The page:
The turn in this story came when I began to talk philosophy with her, particularly, philosophy that dealt with mathematics. Amazingly, discussions about Zeno’s paradox ended up resulting in a desire to take another look at integral calculus. I think she was dumbfounded at the result. It was, of course, a bit late for her to get back into “the mix” and see how a career run at the harder sciences would have turned out —she’s involved with the sciences as a veterinarian—, but this all turned out to be instructive for us, and it rekindled, to some degree, her appreciation of mathematics. What is the moral, then? I would like to propose that the “story,” imagination, and context for a puzzle (one that adds meaning for the person) of philosophy can be a pivotal tool in equalizing the playing field. There is something very approachable about philosophy, and it doesn’t surprise me that it has been with us since time immemorial, and has such a central role in cultural histories. Anyone can approach many of its most fundamental questions: what is ethical?, what does it mean for something to move (to be in motion)?, what is the nature of the world we live in?, and so on. Most importantly (sometimes considered erroneously to be to the detriment of philosophy) there really aren’t any wrong answers, which makes it approachable, basically, with impunity. This is a very favorable quality in education: no fear of being wrong, only having to put one’s absolute best effort forward.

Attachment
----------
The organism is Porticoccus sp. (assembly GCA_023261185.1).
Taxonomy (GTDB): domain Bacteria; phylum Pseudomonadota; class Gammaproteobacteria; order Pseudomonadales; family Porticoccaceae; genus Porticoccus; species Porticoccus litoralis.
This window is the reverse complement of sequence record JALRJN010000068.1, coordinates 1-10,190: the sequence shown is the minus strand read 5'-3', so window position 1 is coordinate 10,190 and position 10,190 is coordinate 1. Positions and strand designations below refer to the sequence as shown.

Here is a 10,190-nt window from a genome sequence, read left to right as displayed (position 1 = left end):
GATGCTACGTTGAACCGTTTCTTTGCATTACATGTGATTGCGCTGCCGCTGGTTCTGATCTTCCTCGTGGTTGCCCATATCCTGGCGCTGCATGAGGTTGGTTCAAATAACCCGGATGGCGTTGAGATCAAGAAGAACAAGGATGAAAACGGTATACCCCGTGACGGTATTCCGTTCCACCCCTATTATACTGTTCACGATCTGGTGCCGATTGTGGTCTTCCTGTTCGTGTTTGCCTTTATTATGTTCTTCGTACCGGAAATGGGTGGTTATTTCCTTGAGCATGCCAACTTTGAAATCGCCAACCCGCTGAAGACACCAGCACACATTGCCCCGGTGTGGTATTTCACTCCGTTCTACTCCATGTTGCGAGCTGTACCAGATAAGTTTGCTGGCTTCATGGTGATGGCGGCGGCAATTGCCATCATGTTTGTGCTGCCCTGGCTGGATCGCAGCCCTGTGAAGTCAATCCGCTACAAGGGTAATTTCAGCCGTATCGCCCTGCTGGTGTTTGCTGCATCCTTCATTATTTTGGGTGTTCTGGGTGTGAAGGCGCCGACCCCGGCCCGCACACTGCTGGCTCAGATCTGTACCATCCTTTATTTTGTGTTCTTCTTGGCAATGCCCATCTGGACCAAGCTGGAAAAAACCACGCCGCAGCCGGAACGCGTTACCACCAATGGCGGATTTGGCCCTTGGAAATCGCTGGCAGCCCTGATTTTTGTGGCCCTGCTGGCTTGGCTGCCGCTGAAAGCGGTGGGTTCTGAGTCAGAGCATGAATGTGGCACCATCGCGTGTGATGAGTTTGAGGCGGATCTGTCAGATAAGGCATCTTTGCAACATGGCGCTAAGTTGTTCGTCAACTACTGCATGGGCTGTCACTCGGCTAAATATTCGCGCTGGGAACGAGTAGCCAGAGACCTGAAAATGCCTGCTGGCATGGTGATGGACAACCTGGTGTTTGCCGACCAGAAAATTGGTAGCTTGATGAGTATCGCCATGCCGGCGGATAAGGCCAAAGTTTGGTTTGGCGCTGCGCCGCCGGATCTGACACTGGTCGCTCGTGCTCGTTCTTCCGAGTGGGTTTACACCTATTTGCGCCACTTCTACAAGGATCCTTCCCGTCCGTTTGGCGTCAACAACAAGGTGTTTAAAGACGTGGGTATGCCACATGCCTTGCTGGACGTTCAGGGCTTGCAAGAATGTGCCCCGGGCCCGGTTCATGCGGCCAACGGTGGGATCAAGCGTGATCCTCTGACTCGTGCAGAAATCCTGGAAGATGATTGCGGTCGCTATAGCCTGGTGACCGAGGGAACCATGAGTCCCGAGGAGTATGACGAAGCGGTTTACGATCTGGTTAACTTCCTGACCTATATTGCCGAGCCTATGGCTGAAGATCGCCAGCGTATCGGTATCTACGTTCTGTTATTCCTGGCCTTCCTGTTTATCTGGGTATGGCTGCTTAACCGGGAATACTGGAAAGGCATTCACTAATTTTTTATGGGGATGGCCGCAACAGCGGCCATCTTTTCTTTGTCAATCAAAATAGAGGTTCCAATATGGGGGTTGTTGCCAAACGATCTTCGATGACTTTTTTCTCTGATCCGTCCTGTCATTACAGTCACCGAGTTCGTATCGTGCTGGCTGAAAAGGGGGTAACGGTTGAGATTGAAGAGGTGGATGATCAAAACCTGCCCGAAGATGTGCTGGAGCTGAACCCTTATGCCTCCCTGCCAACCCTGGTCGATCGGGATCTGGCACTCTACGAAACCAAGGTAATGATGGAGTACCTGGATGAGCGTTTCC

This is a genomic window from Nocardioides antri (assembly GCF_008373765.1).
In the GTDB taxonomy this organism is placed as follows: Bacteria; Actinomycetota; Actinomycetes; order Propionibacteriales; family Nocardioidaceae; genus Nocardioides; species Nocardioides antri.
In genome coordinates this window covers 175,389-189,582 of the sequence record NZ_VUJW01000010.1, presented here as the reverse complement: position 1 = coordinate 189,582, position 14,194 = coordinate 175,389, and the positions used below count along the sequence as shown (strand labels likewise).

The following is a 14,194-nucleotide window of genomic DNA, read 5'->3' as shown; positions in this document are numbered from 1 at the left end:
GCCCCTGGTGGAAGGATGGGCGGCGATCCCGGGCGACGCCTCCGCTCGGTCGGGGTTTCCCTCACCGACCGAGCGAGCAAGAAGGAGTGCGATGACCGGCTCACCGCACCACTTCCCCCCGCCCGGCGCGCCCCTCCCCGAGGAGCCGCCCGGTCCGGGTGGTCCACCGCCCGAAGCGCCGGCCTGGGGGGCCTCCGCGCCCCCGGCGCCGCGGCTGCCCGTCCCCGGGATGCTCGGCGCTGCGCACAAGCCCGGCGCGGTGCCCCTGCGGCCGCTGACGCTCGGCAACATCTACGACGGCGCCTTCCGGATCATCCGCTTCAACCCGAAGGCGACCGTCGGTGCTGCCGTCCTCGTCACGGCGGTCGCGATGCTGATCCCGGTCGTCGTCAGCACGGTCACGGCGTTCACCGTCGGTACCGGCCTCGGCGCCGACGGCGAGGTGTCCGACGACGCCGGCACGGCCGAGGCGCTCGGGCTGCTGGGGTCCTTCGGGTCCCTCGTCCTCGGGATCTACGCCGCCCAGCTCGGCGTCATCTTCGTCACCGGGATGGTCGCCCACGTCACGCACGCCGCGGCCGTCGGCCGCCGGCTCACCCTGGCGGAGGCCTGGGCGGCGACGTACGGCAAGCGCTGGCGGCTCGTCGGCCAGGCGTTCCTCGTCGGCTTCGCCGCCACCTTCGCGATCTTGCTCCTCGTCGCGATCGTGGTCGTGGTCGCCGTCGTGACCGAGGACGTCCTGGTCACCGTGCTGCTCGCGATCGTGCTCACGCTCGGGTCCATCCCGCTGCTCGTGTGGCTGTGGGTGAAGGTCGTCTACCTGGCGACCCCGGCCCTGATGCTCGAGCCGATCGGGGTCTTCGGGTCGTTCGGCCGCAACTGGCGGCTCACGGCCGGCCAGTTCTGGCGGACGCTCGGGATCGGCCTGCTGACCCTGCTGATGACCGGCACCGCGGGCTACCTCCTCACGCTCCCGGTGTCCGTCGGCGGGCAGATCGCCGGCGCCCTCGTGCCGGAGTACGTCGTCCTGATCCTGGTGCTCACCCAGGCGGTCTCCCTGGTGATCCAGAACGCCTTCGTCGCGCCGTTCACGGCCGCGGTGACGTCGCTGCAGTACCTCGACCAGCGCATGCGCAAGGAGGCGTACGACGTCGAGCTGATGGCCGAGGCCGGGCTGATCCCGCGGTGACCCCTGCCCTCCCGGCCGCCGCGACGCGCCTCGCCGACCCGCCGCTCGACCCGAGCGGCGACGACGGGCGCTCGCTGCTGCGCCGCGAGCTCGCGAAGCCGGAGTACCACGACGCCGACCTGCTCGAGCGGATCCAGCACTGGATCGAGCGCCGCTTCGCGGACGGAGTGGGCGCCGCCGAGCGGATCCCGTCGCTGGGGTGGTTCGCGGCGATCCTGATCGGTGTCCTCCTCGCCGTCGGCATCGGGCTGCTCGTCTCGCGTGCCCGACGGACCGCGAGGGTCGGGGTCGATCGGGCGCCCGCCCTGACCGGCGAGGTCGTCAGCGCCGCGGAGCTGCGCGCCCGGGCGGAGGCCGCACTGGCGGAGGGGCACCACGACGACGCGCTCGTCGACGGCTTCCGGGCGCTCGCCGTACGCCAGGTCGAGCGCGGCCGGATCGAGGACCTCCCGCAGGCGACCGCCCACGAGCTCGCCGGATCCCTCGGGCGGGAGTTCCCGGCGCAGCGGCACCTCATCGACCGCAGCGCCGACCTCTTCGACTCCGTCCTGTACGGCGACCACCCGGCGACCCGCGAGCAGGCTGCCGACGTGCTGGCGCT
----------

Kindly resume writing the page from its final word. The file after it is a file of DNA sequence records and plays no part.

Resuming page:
The way in which this could be implemented is not far from the manner in which I just suggested it be implemented. Student involvement at young enough stages is what I would propose. There really is no reason to withhold philosophy from the young —lest you fear the corruption of the youth! Involving young student with philosophy will not only inspire them to be independent thinkers, taking up subject matters and lines of thought that interest them, but also building those contexts that will unwittingly develop interest in traditional disciplines that the individual would not otherwise be interested. This doesn’t just give females an enormous leg up, but the males, too. For example, many young boys, such as was my case, are very poor in things like vocabulary, grammar, and writing ability. The natural way to do this is by taking the child that has a great enjoyment of logic, who has maybe done the PennyPress magazine logic puzzles and knows informal logic, and begin to teach him (or her, if it is a young lady that exhibits a passion for logic, but has a similar problem as the hypothetical male) that logic and language are, in essence, extensions of one another. Syntax and semantics exhibit this overlap between the logical language, natural language (English, Swahili, and so on), and even mathematics. What I cannot stress enough is this single point: Philosophy undergirds all disciplines, and, through it, context can be developed such that anyone can develop a personalized relationship to a discipline which he or she would otherwise not be interested in.